Welcome to the 17th edition of Weekend Wellness! Today I’m discussing steps to help recover from a setback, and I’ve got a Kale and Cabbage Cole Slaw recipe for you.
Setbacks happen. Sometimes they come at work, other times in a relationship. Whether you fall down in your finances, fitness, food, or fun, there are better ways than others to recover from a mishap. Use the ideas below to get back up and move forward whenever you get tripped up.
Healthy Recovery in Life
Life isn’t always fair, and complications are a regular part of life. Unless you’re perfect and let’s face it no one is, you’ll encounter setbacks throughout just about every stage of life. Maybe your career doesn’t go as planned, or your significant other doesn’t want to marry you. Perhaps you failed to finish a project or were injured training for a marathon.
You’ll encounter setbacks that are small, and you’ll recover quickly and move forward again. A few will feel crushing, and you may struggle to breathe, let alone bounce right back. Many will fall in between. When recovering from any upset, it’s important to recognize them for what they are first, learning experiences, and then rise back up soon, so you don’t stay knocked down.
For any good structure or system, a solid foundation is a must. And a solid recovery plan is no different. Having a firm foundation of sound financial, physical, and social health before the so-called event will aid you greatly in recovering when situations happen. The healthier you are, the more difficult it is to knock you down. It will also be easier to recover and adjust when you are sound in these areas.
Eating healthfully, staying active with quality exercise, and getting plenty of sleep builds a healthy physical foundation. Knowing where your money goes, spending less than you earn, and having an emergency fund, will help provide a healthy financial foundation. A sound support system of family, friends, mentors or coaches, will help you keep priorities in perspective and offer comfort, help, and a nudge or good kick in the ass if you need it.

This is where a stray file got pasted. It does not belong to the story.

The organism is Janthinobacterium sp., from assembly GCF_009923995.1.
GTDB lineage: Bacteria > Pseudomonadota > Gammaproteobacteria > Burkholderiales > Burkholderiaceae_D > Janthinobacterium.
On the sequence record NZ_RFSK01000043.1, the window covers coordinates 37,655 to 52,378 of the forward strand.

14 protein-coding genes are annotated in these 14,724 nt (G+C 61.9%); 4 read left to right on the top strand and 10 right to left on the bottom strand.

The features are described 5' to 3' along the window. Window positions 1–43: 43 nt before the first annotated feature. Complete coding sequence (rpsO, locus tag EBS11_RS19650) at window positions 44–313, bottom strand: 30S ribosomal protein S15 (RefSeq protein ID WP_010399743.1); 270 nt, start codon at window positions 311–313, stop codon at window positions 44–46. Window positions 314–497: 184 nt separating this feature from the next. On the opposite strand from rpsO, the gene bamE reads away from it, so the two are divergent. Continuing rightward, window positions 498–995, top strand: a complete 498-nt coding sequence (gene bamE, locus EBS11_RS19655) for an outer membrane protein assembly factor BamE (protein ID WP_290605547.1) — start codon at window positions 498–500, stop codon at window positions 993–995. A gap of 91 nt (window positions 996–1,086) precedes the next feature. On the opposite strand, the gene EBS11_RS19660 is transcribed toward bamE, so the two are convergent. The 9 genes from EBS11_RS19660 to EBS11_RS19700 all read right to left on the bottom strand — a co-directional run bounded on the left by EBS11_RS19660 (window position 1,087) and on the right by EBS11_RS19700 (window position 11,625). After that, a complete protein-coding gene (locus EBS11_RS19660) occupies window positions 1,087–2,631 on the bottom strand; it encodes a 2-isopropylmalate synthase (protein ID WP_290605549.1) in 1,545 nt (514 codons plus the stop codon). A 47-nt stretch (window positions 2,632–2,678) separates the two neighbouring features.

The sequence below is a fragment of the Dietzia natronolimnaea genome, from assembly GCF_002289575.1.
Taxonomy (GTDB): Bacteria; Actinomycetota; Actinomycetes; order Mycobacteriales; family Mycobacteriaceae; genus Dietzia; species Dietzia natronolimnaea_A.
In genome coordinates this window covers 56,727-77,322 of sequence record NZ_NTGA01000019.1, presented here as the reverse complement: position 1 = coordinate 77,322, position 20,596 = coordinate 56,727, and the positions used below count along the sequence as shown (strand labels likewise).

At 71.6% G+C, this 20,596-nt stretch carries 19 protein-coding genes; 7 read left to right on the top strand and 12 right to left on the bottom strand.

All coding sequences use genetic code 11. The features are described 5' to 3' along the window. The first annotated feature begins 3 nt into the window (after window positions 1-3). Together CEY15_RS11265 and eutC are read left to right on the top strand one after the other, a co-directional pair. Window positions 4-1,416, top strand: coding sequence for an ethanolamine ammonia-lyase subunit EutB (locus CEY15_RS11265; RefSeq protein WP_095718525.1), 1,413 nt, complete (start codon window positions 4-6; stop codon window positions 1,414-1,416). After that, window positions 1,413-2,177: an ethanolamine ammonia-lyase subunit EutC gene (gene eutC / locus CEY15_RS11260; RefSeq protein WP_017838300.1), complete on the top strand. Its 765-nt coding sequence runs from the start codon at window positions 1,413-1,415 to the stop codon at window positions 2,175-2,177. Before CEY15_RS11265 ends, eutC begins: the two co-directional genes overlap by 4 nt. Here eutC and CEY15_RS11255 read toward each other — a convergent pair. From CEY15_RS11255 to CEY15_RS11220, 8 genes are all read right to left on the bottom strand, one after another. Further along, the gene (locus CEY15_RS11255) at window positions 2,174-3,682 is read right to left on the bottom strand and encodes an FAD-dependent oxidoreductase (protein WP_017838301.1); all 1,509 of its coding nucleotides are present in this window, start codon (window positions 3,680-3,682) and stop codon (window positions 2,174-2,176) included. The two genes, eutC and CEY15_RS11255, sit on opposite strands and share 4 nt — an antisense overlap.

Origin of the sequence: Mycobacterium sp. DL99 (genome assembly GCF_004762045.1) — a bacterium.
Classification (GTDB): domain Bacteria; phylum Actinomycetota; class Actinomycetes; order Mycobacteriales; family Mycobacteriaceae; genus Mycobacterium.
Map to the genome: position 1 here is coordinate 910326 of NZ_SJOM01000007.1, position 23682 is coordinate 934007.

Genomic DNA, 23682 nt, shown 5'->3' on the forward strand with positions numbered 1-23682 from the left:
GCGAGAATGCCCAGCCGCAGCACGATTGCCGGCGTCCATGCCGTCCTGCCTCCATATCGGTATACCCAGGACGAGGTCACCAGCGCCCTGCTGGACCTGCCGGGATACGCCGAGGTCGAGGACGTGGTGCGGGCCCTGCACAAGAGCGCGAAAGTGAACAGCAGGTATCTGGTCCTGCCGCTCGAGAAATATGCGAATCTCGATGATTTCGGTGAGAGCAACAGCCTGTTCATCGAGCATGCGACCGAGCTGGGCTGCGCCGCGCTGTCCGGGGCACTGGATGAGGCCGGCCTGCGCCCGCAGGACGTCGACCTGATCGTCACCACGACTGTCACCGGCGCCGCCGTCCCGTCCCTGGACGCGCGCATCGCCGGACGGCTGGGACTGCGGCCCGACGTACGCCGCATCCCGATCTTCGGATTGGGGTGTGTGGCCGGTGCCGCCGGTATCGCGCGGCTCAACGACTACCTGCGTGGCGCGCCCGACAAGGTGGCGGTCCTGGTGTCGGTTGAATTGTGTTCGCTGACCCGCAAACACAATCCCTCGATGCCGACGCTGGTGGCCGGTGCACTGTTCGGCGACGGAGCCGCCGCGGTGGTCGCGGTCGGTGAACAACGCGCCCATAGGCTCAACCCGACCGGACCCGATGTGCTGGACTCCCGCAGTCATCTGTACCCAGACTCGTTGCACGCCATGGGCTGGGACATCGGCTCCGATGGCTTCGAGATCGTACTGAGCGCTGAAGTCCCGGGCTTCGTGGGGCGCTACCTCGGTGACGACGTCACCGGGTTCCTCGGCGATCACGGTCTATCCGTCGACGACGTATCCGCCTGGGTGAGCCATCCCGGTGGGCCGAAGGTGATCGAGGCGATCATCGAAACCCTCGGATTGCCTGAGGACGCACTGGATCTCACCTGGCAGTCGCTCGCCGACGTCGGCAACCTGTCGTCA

Recover From A Setback By:
Identifying It and the Lessons Involved
It’s OK to feel any negative emotions that arise from a setback but don’t let them linger. Avoiding any feelings of disappointment, hurt, anger, or frustration doesn’t make them go away, but wallowing in them won’t make you feel any better. And indeed, don’t place any blame on yourself or others. Instead, take some time to process what went wrong and why, and strive to find the lesson within. Turn to others to help you with this process if you find it difficult on your own.
Leaning on Your Foundation
Now is not the time to eat junk food, stay in bed all day, or party all night trying to drown your sorrows. Nor is it the time to recklessly spend money because you deserve it after having your heart broke or abandon all your friends in favor of Xbox. Stick to all your health routines – physical, financial, and social.
Changing How You Perceive It
Days, weeks, or years down the road many setbacks will likely be remembered as major turning points or lessons learned in life. So why not start looking at them that way now? It may not be easy, but changing your mindset is valuable. The sooner you can do that, the sooner you’ll be accomplishing major wins in life.